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Science Fiction - conducted by Todd E. Jones  


Breaking Down Walls With Beats!

June 2003

Science Fiction is a true hip-hop musician and instrumentalist. Taking influences from hip-hop and beyond, Science Fiction has crafted beautiful music that breaks down barriers and walls of all races and cultures. Born in Nigeria, lived in the Middle East and now in America, Science Fiction has took the knowledge from his travels and channeled it into his music.

With the help of Third Earth Music, Science Fiction has just released the highly anticipated instrumental hip-hop album “Walls Don’t Exist”. It is a beautiful, soulful and psychedelic album filled with angelic beats, ethereal melodies, beautiful samples, and a powerful soul. “Walls Don’t Exist” is an extremely personal album that is completely instrumental. On a rainy June weekend in 2003, I talked to Science Fiction about the power of music… all music. Science Fiction is an intelligent musician with many different influences ranging from hip-hop to soul to R&B to trip-hop. Science Fiction is using music to break down the walls of race, expectation, prejudice, and conformity. He does not just make hip-hop music. Sci Fi makes interesting, unique, exciting and entertaining music.


MVRemix: What goes on?

Science Fiction: I’m doing alright man. Just got in from work, trying to relax. I still work a day job at the moment…at least until the groupies come and carry me away, while showering me with kisses and rose petals.

MVRemix: Your new album is called ‘Walls Don’t Exist’. Why that title? Tell us about it?

Science Fiction: I Actually got that title from an ‘Anti-pop Consortium’ line. I believe Beans said it. Basically, it refers to a few things. The first of which is obvious. By saying walls don’t exist, I’m basically declaring that there is no box to put me in. No particular genre that would adequately describe what I’m doing. Also, it kind encompasses the main concept/storyline on the Science Fictionrecord. The non-existent walls are essentially me being honest about things that I’ve been through. Kind of putting myself out there. It’s a pretty personal record. But then again, what’s the point of doing music if you don’t pour your soul into it.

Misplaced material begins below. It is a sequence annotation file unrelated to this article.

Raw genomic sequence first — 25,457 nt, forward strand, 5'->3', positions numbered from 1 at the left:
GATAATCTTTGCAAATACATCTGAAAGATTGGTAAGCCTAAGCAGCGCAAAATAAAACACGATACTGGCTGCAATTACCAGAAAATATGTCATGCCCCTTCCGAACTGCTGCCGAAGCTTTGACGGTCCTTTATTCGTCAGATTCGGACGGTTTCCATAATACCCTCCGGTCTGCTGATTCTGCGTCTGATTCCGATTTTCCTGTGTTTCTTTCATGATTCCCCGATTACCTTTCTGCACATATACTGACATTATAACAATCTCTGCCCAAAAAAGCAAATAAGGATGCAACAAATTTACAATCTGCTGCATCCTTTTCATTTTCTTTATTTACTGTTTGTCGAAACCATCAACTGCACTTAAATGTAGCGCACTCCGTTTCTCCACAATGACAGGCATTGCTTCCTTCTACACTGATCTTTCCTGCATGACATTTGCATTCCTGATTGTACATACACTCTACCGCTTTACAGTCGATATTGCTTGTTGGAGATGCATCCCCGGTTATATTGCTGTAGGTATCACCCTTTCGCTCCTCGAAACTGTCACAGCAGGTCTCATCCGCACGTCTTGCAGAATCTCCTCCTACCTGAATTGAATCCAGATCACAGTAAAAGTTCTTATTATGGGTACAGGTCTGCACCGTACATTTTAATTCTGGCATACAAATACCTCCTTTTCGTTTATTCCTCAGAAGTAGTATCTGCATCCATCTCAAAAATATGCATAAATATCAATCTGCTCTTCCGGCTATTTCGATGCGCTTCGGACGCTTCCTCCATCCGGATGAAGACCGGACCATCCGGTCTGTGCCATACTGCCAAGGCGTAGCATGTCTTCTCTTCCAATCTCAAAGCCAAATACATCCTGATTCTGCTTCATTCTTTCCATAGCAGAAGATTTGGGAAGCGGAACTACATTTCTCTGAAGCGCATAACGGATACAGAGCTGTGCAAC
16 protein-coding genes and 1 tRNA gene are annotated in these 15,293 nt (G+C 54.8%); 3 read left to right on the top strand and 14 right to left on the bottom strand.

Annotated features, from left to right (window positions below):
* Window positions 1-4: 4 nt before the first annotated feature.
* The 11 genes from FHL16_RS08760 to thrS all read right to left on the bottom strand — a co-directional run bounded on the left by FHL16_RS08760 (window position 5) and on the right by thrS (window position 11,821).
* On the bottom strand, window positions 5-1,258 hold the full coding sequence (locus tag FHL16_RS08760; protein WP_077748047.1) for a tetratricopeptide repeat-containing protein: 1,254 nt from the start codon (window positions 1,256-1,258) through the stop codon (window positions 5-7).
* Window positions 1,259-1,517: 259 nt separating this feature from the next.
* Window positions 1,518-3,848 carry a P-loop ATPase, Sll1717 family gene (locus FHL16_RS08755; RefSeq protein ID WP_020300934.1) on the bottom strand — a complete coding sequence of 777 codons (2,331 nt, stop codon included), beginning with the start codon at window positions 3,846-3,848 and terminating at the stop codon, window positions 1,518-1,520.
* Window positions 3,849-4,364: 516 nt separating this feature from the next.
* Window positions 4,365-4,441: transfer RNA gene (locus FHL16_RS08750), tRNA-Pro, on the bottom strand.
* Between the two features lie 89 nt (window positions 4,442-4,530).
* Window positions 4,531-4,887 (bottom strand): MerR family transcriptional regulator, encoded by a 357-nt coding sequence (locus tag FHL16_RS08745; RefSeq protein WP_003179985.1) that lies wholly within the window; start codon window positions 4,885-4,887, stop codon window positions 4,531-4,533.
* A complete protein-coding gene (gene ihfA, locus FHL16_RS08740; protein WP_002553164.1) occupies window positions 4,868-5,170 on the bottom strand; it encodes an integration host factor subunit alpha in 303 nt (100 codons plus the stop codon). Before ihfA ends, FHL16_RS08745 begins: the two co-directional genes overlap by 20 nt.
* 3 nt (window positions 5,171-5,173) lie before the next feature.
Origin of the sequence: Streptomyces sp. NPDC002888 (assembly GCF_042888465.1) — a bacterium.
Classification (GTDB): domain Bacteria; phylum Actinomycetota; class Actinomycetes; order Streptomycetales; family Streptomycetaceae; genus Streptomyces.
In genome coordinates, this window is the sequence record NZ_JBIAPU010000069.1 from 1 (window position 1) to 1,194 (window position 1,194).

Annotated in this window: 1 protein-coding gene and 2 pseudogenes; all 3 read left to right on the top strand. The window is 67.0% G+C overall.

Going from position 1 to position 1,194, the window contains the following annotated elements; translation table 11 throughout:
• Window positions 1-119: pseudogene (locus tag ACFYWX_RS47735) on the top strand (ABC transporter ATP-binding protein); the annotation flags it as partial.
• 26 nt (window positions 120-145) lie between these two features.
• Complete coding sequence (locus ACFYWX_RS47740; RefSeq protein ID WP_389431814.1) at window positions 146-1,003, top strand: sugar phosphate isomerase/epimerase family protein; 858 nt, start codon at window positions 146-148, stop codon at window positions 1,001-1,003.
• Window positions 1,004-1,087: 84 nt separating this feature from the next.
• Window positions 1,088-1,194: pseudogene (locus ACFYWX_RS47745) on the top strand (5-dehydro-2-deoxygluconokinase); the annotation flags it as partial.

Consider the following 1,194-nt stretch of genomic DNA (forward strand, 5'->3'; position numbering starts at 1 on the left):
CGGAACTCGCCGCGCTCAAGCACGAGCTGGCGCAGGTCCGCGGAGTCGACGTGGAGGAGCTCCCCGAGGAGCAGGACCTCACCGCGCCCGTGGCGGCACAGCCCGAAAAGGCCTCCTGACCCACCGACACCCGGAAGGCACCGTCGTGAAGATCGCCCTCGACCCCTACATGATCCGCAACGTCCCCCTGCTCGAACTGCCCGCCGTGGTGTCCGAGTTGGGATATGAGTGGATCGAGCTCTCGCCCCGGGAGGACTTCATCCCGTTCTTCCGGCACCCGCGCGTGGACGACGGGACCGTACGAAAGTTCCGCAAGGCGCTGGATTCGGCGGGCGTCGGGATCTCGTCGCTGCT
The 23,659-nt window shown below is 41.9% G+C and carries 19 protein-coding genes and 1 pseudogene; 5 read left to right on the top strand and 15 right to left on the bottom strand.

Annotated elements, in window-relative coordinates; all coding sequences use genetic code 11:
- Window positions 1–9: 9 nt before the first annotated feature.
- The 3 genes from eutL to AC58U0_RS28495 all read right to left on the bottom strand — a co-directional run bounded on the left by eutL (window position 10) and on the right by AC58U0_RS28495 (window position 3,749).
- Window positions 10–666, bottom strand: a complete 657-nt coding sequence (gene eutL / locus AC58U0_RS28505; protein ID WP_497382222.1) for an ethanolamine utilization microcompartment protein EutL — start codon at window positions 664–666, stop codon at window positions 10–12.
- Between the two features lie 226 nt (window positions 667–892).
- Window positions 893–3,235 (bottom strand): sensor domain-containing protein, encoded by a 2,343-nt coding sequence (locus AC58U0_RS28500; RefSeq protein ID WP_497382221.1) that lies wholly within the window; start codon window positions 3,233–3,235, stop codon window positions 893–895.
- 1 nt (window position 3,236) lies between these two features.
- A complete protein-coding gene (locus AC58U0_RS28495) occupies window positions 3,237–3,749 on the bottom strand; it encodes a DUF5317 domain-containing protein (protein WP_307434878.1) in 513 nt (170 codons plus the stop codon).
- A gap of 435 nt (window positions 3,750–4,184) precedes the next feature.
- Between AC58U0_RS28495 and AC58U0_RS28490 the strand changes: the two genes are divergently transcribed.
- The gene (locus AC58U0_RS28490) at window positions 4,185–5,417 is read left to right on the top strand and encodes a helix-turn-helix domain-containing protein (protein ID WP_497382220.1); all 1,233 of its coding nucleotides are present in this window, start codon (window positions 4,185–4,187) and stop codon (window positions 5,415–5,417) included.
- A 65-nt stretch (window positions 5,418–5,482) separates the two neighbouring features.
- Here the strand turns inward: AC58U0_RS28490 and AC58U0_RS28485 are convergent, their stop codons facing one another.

MVRemix: Do you have a favorite song on ‘Walls Don’t Exist?

Science Fiction: Hmm…I bounce back and forth. Somewhere between ‘Carousel’, ‘the Sunshine’, ‘Hold on’…and ‘Let go’. I think ‘Let Go’ is slept on. That song is ill to me.

MVRemix: Can you explain the name Science Fiction?

Science Fiction: Yeah…I picked the name ‘Sci Fi’ back when I first started producing because I was big into B-movies at the time, and that’s all I would sample from. Old school flicks from the ‘50s with terrible effects and dialogue…that was my original inspiration. To be honest with you, I feel like I’ve outgrown the name. It’s pretty dorky. But what do you do…I have no one o blame but myself.

MVRemix: As a producer, who were some of your major influences?

Science Fiction: Most of my major influences weren’t necessarily hip hop producers. Sure, I was definitely schooled by the likes of Shadow’s “Endtroducing” and everyone else from the Beatminerz, to El-p, to Pete Rock…but I think the fact that I had a rock and roll background kind of shaped my style.

MVRemix: Can you explain to us what the phrase ‘Broken Jazz’ means?

Science Fiction: Broken jazz is my pre-emptive strike on the know-it-all journalists or store clerks who would either come up with some off the wall phrase to describe my work, or just box me in with other stuff that they don’t have a name for. I love jazz. And I love breaks. Every producer will tell you the art of deconstructing a piece of music and reshaping it into something else, is a beautiful thing. It just seemed like the natural thing to call it. I kind of feel like musically, I talk in a language that’s a little different from a lot of other cats out right now. Samples and soul are the syllables. Broken Jazz is the tongue I speak in…native to none but me.

MVRemix: Why did you choose Third Earth Music?

Science Fiction: Man, signing to third earth was a no-brainer. All I had to do was look at the roster at the time. The Juggaknots…Mr.Len…the Masterminds…These were all cats that I had been listening to for years. I didn’t have to think twice once the opportunity presented itself.

MVRemix: You were born and raised in Nigeria. What was that like? When did you leave? How do you think it affected your music?